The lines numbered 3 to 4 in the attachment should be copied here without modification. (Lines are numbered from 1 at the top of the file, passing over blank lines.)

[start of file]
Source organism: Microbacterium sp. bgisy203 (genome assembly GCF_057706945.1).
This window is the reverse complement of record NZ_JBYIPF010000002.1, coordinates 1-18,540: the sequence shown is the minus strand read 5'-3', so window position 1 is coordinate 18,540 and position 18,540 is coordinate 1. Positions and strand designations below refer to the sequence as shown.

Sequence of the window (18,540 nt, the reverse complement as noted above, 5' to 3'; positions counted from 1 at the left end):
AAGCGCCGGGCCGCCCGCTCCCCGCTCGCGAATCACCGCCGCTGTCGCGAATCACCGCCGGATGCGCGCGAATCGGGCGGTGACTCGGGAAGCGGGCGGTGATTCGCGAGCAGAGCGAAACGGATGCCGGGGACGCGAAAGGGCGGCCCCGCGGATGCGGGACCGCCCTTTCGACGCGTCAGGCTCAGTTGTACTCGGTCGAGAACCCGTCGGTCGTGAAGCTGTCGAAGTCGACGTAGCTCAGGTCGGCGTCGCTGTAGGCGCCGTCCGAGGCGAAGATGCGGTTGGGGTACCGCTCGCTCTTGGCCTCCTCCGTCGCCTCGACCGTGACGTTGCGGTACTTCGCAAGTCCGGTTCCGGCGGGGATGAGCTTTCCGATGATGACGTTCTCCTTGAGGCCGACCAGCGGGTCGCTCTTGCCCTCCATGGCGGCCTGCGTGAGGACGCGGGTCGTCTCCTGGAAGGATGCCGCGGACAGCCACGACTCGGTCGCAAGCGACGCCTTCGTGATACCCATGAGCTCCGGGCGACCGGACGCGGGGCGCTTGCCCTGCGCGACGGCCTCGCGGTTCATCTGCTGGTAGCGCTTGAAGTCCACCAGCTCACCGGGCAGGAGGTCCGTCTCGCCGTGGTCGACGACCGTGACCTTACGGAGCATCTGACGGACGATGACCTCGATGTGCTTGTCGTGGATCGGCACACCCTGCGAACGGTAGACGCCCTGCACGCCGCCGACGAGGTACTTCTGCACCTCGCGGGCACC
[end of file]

Sequence of the window (18,540 nt, the reverse complement as noted above, 5' to 3'; positions counted from 1 at the left end):
AAGCGCCGGGCCGCCCGCTCCCCGCTCGCGAATCACCGCCGCTGTCGCGAATCACCGCCGGATGCGCGCGAATCGGGCGGTGACTCGGGAAGCGGGCGGTGATTCGCGAGCAGAGCGAAACGGATGCCGGGGACGCGAAAGGGCGGCCCCGCGGATGCGGGACCGCCCTTTCGACGCGTCAGGCTCAGTTGTACTCGGTCGAGAACCCGTCGGTCGTGAAGCTGTCGAAGTCGACGTAGCTCAGGTCGGCGTCGCTGTAGGCGCCGTCCGAGGCGAAGATGCGGTTGGGGTACCGCTCGCTCTTGGCCTCCTCCGTCGCCTCGACCGTGACGTTGCGGTACTTCGCAAGTCCGGTTCCGGCGGGGATGAGCTTTCCGATGATGACGTTCTCCTTGAGGCCGACCAGCGGGTCGCTCTTGCCCTCCATGGCGGCCTGCGTGAGGACGCGGGTCGTCTCCTGGAAGGATGCCGCGGACAGCCACGACTCGGTCGCAAGCGACGCCTTCGTGATACCCATGAGCTCCGGGCGACCGGACGCGGGGCGCTTGCCCTGCGCGACGGCCTCGCGGTTCATCTGCTGGTAGCGCTTGAAGTCCACCAGCTCACCGGGCAGGAGGTCCGTCTCGCCGTGGTCGACGACCGTGACCTTACGGAGCATCTGACGGACGATGACCTCGATGTGCTTGTCGTGGATCGGCACACCCTGCGAACGGTAGACGCCCTGCACGCCGCCGACGAGGTACTTCTGCACCTCGCGGGCACC